Tag Archives: physician
Posted on 16. Jun, 2010 by Editor.
If the doctor does not circle a diagnosis, it may be up to you to find one.
Don’t let an incomplete superbill damage your chances of submitting an accurate claim. If the doctor in your office fails to indicate the ICD-9 code for the condition that he treated, you should read through his documentation to find which diagnoses you should report.
Open the Notes When You Have to — and Even When You Don’t
Suppose your physician hands you a superbill with the procedures circled and the diagnosis left blank.
You could ask the physician which diagnosis to report, or you could examine the documentation yourself. If your office has a policy that includes “coding by abstraction” by certified/qualified coders, then
Posted on 25. Mar, 2010 by Editor.
ED coders that have never heard of “incident-to” billing have nothing to worry about, as you cannot code for “incident-to” services in the hospital. Coders that don’t understand shared visit billing, however, could be costing their ED practices.
Follow this advice on the “what’s” of shared visit billing.
Posted on 24. Mar, 2010 by Editor.
Question: I used 491.9 to report a patient’s bronchitis, but the payer denied my claim and requested additional information. What was wrong?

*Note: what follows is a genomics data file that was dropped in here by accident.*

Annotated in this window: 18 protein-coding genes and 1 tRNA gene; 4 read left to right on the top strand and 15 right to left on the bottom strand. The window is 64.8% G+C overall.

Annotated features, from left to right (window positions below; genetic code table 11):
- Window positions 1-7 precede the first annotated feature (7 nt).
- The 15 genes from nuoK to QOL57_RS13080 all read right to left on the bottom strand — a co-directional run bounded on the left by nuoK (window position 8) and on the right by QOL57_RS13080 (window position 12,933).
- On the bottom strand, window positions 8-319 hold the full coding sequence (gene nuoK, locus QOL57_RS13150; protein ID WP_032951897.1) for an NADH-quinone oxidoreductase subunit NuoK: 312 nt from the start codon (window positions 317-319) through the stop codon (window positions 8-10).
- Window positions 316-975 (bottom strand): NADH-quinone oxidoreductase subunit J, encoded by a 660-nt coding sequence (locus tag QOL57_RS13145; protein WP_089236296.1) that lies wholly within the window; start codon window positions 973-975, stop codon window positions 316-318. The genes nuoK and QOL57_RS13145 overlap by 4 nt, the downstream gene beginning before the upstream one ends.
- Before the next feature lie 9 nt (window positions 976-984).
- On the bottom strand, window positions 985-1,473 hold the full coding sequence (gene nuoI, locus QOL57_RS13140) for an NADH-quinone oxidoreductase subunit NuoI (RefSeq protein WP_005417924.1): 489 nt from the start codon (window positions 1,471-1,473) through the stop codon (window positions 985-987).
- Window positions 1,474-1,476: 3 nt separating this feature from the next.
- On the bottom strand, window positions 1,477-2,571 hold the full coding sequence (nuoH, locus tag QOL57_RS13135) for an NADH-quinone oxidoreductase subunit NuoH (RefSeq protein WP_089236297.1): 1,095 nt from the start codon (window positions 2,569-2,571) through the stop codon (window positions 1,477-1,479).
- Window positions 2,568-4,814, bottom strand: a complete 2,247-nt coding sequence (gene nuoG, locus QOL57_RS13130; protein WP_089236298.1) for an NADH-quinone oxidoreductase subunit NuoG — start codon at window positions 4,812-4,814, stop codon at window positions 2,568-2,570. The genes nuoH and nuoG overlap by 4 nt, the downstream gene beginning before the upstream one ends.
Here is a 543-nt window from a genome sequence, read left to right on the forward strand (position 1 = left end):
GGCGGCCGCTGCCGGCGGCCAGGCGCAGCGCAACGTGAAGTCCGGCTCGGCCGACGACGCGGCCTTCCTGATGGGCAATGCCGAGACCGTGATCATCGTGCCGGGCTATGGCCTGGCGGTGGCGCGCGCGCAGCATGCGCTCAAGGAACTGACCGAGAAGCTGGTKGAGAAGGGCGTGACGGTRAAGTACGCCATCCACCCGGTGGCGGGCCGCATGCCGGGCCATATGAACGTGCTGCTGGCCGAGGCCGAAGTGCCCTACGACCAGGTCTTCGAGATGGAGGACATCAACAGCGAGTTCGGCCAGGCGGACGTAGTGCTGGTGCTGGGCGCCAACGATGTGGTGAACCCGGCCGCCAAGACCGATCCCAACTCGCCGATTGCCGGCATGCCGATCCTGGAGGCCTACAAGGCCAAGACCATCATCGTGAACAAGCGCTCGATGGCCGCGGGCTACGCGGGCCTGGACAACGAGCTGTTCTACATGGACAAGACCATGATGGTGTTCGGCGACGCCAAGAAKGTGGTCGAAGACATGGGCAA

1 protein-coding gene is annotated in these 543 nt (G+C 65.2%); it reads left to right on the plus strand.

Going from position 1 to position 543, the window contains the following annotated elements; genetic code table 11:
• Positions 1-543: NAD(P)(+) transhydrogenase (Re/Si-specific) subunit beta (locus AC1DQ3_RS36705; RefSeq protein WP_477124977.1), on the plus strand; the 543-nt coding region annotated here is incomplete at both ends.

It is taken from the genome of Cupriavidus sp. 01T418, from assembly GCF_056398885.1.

Answer: Your claim may have been denied because you chose an unspecified chronic bronchitis code (491.9, Unspecified chronic bronchitis) instead of a more specific ICD-9 code.
Here’s how to avoid “diagnosis coding” denials next time:
Posted on 24. Feb, 2010 by Editor.
Practices that were busily struggling to find out whether their ordering/referring physicians’ national provider identifiers (NPIs) were in the PECOS system can relax a little bit — at least until next year.
If your physician performs a service as the result of an order or referral, your claim must include the ordering or referring practitioner’s NPI, and that number must be in the Medicare Provider Enrollment, Chain, and Ownership System (PECOS) or the payer’s computer system.
Posted on 10. Feb, 2010 by Editor.
If you’ve been confused about how to report low-level hospital visits now that consult codes are gone, you aren’t alone. CMS intends to tackle this problem by issuing more specific guidance on the topic in the near future.
That’s according to a Feb. 2 CMS-sponsored Physicians, Nurses, and Allied Health Professionals Open Door Forum, where one practice asked the CMS reps when the agency plans to issue instructions on how to report initial hospital visits when the documentation doesn’t meet the criteria for the lowest level visit, a 99221.
CMS is currently working with the medical community to create such guidance, which will “hopefully be out shortly,” noted CMS’s Whitney May during the call.
One caller indicated that her MAC (WPS Medicare) instructed her to use the unlisted E/M code 99499 when the visit doesn’t meet the criteria of 99221 — but the MAC also said …